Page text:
Note: This column was printed in the June 27, 2012 edition of the Barrow Journal.
I’ve been trying to figure out how to write more on this topic ever since my fellow blogger, Renee Tougas of fimby.tougas.net, wrote the definitive e-book for busy moms who want to find time for their own creative pursuits. How do I schedule it into my life, she asked?
Another friend of mine commented that she doesn’t see how I have time to do it all. The truth is, I don’t do it all, and there are days that I feel like pulling my hair out. Still, having children has taught me more about time management skills than any high power job could ever do.
It’s ironic that I’m writing on this topic at an unusually busy time for me. With summer in full swing, I never guessed how many unexpected things could pop up at this time of year for young children. Besides my son’s mini-camps and a summer class, I’m happy to shuttle him around to play dates so that he can enjoy this beautiful weather.
I also have a magazine article I’m trying to finish and get in the mail, a photo shoot coming up, another set of photos I did for a friend that I’d like to finish, and of course I continue with my weekly column. Then there’s the magical laundry bin that fills up every time I empty it.
I work very hard at keeping perspective, and I also make sure that I don’t let my personal goals take my attention away from my kids. I keep mindful that this is a short time in my life, and someday I’ll wish I could step back into this moment when my children were young. But staying positive doesn’t take away the fact that I have to get things done.
It’s all about sorting priorities and making lists for me. Luckily I found a little app for my computer that lets me make several to-do lists. (I use To-Do Queue, but I know there are other good ones too.) I use some lists for brainstorming ideas on what to write about, and I use other lists for the real gotta-get-it-done stuff.
Keeping these lists separated is what makes my life easier. I’m never looking at a comprehensive, mile-long to-do list.
I make sure I get the important stuff done first. I usually reserve certain days of the week for certain tasks, such as my weekly column. Just as I mentioned last week in my “how to get the house clean” column, having specific days for specific tasks takes away the angst of “When will I get to this?” Thinking about everything at once is too overwhelming.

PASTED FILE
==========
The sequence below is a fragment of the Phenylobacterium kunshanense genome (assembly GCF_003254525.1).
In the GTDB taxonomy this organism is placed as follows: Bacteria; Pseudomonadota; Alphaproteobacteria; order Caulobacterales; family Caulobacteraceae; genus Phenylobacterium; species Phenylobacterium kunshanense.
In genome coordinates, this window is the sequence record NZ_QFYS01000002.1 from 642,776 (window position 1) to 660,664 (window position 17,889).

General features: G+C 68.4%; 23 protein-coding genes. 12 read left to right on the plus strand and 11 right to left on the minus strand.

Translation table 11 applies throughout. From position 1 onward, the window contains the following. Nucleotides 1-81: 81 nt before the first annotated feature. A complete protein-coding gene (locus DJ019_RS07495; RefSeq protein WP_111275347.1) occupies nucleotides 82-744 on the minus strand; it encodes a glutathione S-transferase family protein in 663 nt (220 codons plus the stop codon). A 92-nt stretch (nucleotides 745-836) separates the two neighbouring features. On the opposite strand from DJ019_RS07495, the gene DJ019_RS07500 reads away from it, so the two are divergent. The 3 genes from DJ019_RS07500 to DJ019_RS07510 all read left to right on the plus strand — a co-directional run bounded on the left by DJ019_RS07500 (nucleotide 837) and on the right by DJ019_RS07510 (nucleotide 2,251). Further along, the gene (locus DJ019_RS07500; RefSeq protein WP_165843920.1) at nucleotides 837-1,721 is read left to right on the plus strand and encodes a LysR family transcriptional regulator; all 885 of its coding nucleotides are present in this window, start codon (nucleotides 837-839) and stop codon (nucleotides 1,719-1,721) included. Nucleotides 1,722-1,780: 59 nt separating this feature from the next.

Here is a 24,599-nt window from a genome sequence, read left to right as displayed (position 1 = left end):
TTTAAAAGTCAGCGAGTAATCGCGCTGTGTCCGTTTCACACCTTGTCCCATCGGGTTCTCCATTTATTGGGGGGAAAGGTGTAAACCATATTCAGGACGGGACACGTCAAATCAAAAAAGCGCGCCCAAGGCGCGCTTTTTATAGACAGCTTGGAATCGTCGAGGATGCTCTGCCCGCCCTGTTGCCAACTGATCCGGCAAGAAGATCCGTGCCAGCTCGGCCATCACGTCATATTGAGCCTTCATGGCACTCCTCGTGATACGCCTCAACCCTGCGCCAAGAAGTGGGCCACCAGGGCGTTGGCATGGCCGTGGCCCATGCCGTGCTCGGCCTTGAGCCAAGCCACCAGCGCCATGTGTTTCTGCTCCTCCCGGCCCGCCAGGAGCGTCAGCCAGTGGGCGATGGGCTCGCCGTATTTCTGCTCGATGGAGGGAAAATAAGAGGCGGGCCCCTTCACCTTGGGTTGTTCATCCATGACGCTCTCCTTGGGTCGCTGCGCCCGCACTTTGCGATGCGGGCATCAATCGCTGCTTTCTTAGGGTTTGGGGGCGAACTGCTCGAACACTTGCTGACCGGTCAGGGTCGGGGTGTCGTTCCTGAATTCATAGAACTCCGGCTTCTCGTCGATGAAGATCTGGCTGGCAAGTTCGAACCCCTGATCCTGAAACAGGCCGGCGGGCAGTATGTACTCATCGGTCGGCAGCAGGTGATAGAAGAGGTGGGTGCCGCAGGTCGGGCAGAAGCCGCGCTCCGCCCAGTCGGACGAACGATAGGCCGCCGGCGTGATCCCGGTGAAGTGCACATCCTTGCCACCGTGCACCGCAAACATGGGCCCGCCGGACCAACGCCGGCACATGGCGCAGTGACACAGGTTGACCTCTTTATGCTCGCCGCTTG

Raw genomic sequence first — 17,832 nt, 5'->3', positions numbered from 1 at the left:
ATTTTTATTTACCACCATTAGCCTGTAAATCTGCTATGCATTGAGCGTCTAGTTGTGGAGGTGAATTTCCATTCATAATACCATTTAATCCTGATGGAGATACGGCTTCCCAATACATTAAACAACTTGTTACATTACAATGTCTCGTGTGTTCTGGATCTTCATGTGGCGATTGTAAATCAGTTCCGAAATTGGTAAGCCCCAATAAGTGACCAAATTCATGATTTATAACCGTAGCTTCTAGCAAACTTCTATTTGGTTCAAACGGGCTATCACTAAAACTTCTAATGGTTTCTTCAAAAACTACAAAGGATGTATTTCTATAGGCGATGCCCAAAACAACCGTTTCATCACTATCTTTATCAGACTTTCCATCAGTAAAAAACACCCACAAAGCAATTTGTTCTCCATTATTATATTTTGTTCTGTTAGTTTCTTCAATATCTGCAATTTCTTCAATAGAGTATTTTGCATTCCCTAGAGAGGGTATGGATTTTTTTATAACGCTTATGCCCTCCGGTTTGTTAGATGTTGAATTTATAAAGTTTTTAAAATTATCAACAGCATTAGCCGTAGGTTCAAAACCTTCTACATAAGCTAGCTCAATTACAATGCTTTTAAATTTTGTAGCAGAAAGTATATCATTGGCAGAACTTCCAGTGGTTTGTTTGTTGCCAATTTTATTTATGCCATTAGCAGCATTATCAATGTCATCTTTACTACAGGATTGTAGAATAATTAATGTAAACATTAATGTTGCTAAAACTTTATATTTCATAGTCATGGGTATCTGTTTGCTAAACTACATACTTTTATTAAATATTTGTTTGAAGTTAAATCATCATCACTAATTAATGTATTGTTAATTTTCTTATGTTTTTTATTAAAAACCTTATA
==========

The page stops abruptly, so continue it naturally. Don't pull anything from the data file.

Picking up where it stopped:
When the must-do stuff is done, I use my lists to remind me of what I want to work on next. Having this reminder open on my computer is important because it’s so easy to open up Twitter or Facebook and waste time.
But how do I get any of it done with young children who quite literally suck up every minute of the day? Most of it happens at night after they go to bed, and some of it gets done in the afternoons while they watch T.V. There are also nooks and crannies throughout the day when I manage to load laundry or write an e-mail while also sculpting clay creations with my sons.
While it would be ideal to have a few hours every week when I could retreat to a private office to get my work done, that will never happen. What helped me gain perspective on this is what a friend of mine told me once.
He teaches news writing at the university, and he told me that while his students are writing in class, he’ll put the radio on. He said he wants them to get used to distractions because in a busy newsroom, it’s not always quiet. When he told me this, I realized that getting work done despite distractions is something we can learn to do. It’s something we can train ourselves to do.
Distractions are always at hand for moms of young children. A subtitle for this era of our lives could be “Ten Years and One Million Interruptions.” So instead of waiting for the perfect time to get creative, learn to use the time you’ve got.
There’s also something I’d like to add that wasn’t in my column. It’s about keeping perspective as I mentioned briefly. I have many personal goals that I’d like to do, but I just can’t at this time. I only do what little I can, and I try to appreciate this moment with my children first and foremost. I’m pretty sure that being a stay-at-home, homeschooling mom is going to be the happiest time of my life. Why do I dream about doing something else when in reality, I have everything I want?
On the other hand, it’s good to have personal goals because one day these kiddos will grow up and leave my house. I’m glad I’m pursuing my hobbies and career goals even if it’s a little bit. I think it will lay a foundation for my life after kids, and from what I hear from “empty nesters,” it will be good to have a distraction at that time.
Remember that wonderful children’s story, The Tortoise and the Hare? Be the tortoise. Plod along and do what you can. After all, if you had all the time in the world, you might not use it wisely.
How do you make time for yourself?
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